Retro Rated RVF Honda

Taken from Retro Rated: Amiga 500 – Astra Pack;

RVF Honda
After the cerebral antics of the last game, it is a real change of pace with RVF Honda as we take to the track to burn rubber.

Originally published by Microstyle, you jump behind the handlebars of a Honda RC30, racing across recreations of famous circuits such as Donnington, Brands Hatch and Silverstone in your quest for the championship.

We start with a suitable blast of heavy rock on the title screen to get us in the mood. Options are limited (sound, speedometer readout and number of laps your only choices) but you can have a test race to get your bearings and your racing history is preserved for you to look back on.

But I feel the need for speed so let’s jump straight into a season and get things started.

Race one is the Tetbury GP. Time is short so we’ll dispense with the practice lap. I’ve opted for a 5 lap race, the shortest on offer, but you can go as high as 25. We start at the back of the pack (natch) and the other riders have sped off into the distance before I realise it is ‘up’ to accelerate (yuck). With no automatic option in the settings, gears are controlled manually, forcing you to wrench backwards on the joystick whilst also trying to turn if you want to successfully navigate a corner. After drifting a bit too far I lose a fight with a tree, my rider tumbling off the bike. He soon reappears on track, comically pushing his bike along for a few seconds before jumping back on and resuming the race. Just as I start to get a feel for it, I go hurtling through what looks like a Police trap but is actually an oil slick and my man is sent crashing to the tarmac again before once more embarking on his laboured walk of shame to get the bike restarted. Five laps later and my misery is over as I stumble across the line in last place.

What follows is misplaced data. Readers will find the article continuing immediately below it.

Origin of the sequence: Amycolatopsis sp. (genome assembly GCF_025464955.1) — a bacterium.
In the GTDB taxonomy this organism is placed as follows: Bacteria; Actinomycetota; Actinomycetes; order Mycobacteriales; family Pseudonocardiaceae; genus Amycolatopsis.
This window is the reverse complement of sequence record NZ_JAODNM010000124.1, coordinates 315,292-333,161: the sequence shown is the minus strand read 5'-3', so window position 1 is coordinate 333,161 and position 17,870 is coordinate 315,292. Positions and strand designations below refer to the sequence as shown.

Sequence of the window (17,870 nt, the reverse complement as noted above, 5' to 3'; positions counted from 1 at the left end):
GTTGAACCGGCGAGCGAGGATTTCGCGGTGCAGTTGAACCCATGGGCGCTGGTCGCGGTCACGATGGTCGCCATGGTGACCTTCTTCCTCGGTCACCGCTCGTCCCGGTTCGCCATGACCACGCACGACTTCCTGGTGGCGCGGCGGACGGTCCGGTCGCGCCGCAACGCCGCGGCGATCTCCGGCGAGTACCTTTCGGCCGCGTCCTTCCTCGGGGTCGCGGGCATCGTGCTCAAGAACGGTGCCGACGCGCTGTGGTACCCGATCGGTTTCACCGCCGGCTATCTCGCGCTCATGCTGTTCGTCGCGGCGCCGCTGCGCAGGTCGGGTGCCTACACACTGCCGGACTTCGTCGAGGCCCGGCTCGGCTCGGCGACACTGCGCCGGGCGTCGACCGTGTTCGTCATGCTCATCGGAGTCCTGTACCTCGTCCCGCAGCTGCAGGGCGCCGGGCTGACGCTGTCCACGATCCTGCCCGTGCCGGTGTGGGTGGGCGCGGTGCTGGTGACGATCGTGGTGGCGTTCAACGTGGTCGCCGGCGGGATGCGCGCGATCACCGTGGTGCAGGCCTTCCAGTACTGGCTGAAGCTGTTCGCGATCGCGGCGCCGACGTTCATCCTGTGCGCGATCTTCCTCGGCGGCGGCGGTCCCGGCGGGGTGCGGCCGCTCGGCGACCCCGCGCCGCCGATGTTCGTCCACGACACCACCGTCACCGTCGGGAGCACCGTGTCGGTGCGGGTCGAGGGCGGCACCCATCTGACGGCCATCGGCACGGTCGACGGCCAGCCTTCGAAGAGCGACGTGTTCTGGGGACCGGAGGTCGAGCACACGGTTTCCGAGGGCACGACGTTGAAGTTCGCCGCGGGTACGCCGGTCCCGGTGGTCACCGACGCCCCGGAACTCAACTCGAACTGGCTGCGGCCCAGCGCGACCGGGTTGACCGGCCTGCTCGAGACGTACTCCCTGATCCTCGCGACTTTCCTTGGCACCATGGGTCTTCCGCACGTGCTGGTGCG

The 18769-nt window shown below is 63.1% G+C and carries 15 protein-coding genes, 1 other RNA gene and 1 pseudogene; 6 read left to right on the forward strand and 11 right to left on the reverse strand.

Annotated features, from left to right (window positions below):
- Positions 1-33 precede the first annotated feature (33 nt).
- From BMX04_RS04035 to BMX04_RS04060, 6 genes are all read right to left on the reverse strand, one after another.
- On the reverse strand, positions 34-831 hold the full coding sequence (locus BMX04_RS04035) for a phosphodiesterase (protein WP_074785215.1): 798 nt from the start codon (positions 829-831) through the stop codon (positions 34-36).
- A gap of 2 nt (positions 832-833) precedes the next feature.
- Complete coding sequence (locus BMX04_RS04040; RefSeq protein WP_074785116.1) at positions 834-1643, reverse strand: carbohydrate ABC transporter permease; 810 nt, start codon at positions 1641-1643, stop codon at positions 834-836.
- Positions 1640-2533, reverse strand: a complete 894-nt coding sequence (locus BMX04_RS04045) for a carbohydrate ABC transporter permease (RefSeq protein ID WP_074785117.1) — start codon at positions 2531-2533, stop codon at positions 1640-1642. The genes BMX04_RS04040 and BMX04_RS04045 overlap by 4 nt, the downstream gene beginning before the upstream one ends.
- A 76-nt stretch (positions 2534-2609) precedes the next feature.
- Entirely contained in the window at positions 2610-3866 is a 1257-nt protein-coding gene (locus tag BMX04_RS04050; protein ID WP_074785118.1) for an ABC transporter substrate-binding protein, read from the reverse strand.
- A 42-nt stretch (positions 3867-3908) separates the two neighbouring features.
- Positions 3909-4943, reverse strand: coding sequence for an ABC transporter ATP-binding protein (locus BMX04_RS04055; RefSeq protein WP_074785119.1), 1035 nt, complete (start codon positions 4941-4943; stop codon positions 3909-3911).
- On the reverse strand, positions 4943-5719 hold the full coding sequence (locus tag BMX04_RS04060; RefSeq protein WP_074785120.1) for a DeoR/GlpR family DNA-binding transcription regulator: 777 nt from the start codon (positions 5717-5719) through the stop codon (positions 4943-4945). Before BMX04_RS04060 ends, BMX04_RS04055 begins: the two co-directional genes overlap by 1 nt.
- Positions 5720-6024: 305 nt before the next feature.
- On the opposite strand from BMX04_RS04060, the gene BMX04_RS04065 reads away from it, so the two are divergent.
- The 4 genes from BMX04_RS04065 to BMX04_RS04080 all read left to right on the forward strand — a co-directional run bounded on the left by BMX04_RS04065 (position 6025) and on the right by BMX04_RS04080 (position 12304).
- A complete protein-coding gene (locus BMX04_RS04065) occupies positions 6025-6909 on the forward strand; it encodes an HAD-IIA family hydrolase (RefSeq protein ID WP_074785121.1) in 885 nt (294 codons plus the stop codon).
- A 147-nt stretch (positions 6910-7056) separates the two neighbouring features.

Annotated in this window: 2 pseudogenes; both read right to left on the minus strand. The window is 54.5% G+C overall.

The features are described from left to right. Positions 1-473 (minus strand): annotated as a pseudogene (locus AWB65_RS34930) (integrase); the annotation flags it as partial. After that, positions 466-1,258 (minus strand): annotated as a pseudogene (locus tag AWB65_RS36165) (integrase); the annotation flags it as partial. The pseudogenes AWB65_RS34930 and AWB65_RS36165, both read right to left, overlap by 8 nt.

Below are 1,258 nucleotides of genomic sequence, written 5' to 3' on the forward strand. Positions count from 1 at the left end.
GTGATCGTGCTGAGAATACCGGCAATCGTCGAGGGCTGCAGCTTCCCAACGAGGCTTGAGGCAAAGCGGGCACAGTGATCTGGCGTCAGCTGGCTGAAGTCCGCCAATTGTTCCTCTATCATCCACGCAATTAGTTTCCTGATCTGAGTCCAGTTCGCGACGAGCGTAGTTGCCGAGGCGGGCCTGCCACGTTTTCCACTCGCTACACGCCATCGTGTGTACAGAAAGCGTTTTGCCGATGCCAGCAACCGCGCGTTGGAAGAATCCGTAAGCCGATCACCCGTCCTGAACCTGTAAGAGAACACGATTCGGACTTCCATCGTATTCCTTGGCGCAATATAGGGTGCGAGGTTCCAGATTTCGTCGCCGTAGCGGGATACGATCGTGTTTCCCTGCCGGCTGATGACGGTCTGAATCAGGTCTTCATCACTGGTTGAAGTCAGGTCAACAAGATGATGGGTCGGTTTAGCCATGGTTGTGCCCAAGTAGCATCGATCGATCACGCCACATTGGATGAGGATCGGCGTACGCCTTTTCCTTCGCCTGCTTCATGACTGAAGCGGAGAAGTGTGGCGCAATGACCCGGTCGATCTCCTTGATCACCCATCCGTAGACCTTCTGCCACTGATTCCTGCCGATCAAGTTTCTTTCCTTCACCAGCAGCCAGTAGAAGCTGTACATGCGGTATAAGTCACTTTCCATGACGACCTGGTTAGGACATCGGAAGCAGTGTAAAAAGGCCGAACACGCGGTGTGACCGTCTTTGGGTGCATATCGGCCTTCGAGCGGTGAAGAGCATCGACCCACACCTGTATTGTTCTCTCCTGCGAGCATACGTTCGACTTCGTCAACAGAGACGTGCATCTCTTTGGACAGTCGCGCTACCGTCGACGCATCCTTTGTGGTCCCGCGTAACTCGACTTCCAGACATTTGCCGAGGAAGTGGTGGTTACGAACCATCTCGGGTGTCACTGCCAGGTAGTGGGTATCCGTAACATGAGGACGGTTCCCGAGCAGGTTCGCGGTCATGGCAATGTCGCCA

It’s certainly a tough little game to control but it’s kind of fun. Graphically there is nothing special going on but it’s not ugly either. There is no in-race music, the sound of the bikes growling at full throttle providing the aural accompaniment. It has a real sense of speed too, the tracks undulating nicely, scenery passing by in a blur as you hunt down the pack. When you inevitably fly over the handle bars, damage consists of a broken rev or speed counter, enough to be an inconvenience without seriously compromising your race and you can always dive into the pits for an instant repair job if things get too hairy.

There are only 8 tracks but winning the championship lets you upgrade your licence, adding some longevity as you take on a tougher group of riders, although in truth you’ll likely tire of it long before that.

It’s certainly not a bad game by any means. Handling is tough but fair, it looks pretty decent and it has that all important speed that a good racer needs. Spend some time mastering the controls and there is some fun to be had here, albeit short lived.

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